|Seats and a table next to the large fire ring equipped with pan and wire rack make up part of a site along the creek. This might be the place to be along the trail as it was occupied when I got back.|
|A bit of creek and pool with the path along the left side.|
|The West Falls in its glory, starting with a bit of cascade, then tumbling down over two drops.|
|The upper tier of West Falls. This waterfall seems to have found a bit of lime to help it grow out quite impressively.|
|The lower tier of the West Falls. This one isn't quite so thick with lime, but still has a fair bit of it.|
Going the short way back to the main creek and finding my way to the trail that follows it upward, route finding again became difficult. Scree slopes and boulders litter the bottom of the canyon that must be 20 feet wide a lot of places. The GPS never lost signal, but some of what it got must have been echoing off walls because I seemed to be covering a lot more distance according to it than it felt like. Eventually I found a route through, past yet another camp site, up to a large pool with a waterfall at the end of it. It was a rather interesting waterfall, and I sketched it as well.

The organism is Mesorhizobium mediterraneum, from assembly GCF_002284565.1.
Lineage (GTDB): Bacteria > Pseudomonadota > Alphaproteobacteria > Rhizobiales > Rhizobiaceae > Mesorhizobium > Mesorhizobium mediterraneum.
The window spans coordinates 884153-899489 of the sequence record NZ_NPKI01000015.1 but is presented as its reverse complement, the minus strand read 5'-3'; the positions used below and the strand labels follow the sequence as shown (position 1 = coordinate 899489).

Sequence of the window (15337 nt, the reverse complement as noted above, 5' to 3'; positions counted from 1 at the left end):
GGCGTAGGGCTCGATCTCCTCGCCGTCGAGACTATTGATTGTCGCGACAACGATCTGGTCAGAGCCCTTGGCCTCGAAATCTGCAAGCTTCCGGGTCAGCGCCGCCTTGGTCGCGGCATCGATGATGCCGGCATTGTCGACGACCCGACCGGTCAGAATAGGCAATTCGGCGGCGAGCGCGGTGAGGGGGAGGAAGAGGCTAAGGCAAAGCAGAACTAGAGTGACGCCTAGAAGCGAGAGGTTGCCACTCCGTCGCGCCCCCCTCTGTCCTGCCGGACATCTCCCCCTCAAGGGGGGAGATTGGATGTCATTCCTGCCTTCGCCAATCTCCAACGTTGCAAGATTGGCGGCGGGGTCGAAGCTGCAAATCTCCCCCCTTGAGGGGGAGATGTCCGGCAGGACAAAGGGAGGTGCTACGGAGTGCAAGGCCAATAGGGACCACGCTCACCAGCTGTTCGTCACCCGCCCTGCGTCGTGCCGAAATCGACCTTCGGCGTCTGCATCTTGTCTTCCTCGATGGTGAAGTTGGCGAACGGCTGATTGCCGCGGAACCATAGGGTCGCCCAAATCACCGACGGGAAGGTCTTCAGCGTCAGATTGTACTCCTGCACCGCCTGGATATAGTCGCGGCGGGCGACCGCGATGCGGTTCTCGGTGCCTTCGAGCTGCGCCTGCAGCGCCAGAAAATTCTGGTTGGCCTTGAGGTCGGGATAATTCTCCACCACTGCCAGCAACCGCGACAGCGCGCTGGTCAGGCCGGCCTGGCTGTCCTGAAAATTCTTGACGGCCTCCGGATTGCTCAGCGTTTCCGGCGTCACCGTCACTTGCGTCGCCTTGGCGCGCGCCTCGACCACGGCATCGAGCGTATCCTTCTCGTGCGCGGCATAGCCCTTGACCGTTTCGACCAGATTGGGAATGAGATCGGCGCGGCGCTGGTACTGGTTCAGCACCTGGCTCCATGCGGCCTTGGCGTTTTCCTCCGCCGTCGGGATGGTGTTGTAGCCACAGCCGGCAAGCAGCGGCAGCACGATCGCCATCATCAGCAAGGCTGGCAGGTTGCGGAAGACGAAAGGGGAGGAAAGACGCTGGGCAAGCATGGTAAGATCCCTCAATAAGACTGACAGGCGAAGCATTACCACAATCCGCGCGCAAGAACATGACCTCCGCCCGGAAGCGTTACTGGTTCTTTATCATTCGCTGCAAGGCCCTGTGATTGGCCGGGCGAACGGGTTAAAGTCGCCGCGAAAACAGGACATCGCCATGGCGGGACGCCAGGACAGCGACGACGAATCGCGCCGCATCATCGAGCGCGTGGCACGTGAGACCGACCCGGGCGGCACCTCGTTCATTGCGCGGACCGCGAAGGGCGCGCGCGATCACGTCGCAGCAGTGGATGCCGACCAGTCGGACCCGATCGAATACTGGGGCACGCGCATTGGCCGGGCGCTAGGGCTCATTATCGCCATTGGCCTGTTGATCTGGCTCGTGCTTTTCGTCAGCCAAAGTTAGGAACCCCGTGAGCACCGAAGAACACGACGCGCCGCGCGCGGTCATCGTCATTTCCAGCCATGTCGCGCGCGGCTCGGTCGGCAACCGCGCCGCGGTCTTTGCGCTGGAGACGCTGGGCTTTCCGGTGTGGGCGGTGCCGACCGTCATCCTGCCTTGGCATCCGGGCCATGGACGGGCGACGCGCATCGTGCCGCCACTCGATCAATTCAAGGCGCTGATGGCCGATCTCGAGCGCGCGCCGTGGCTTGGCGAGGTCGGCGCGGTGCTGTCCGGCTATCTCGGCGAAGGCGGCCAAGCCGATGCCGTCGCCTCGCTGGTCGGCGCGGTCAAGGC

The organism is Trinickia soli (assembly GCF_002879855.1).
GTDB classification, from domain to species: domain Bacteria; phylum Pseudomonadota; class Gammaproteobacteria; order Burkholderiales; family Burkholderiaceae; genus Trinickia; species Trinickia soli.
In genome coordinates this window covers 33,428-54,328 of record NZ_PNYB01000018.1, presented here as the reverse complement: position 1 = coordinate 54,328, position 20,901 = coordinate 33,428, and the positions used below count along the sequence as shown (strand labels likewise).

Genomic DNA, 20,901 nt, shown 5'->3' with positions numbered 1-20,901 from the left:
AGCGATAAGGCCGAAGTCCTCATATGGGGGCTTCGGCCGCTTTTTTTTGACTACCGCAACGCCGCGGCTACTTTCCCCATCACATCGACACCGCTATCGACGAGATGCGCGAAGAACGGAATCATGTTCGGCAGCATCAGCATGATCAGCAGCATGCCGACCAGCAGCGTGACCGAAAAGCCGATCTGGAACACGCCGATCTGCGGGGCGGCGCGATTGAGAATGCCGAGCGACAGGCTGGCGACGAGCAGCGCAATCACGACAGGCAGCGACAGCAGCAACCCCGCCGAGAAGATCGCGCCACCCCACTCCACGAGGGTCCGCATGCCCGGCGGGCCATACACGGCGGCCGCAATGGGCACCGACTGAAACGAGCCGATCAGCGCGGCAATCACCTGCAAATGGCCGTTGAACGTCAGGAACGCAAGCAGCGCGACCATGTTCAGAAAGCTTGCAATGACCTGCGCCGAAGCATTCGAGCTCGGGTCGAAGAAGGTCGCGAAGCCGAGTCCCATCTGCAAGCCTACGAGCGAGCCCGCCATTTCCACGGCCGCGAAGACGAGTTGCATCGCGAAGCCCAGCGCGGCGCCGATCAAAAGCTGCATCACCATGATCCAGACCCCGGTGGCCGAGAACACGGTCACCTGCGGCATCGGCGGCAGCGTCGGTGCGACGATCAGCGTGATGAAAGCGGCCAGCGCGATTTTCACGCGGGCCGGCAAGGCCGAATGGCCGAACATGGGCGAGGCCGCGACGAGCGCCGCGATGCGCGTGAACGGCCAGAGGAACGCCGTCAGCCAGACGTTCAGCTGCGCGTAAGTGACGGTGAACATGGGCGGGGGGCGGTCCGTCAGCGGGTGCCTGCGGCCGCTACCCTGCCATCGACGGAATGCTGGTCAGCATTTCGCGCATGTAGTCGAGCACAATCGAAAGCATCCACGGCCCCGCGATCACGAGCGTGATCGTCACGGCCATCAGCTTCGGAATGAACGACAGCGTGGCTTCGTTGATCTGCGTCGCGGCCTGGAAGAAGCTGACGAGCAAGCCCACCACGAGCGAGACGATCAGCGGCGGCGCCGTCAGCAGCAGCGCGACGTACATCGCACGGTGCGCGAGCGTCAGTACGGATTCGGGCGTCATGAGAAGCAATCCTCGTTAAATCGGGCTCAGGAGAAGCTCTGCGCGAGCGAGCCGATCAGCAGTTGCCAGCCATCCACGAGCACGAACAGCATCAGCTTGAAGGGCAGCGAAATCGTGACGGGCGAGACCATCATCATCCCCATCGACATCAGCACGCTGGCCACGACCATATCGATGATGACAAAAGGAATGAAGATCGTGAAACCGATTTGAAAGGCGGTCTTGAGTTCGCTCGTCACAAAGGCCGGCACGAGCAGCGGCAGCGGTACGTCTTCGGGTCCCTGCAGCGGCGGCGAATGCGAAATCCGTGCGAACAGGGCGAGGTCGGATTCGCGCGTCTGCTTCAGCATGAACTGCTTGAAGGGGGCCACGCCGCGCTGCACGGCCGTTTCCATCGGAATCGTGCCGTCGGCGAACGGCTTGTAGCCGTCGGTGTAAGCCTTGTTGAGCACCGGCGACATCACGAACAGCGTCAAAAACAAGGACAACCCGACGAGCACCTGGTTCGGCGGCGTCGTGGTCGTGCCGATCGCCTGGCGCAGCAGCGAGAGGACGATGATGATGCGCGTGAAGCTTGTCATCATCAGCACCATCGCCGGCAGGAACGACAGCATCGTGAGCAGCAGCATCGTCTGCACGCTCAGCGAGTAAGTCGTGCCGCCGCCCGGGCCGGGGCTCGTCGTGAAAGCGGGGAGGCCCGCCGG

|A look down a bit of narrow, windy canyon with scree piles, including one the creek flows under and through.|
|Along a patch that seems to not have boulders falling onto it long enough for trees to grow, there is another huge campfire ring.|
|A spring coming out of the side of the canyon. The backpackers I later bumped into said this is the best water in the area.|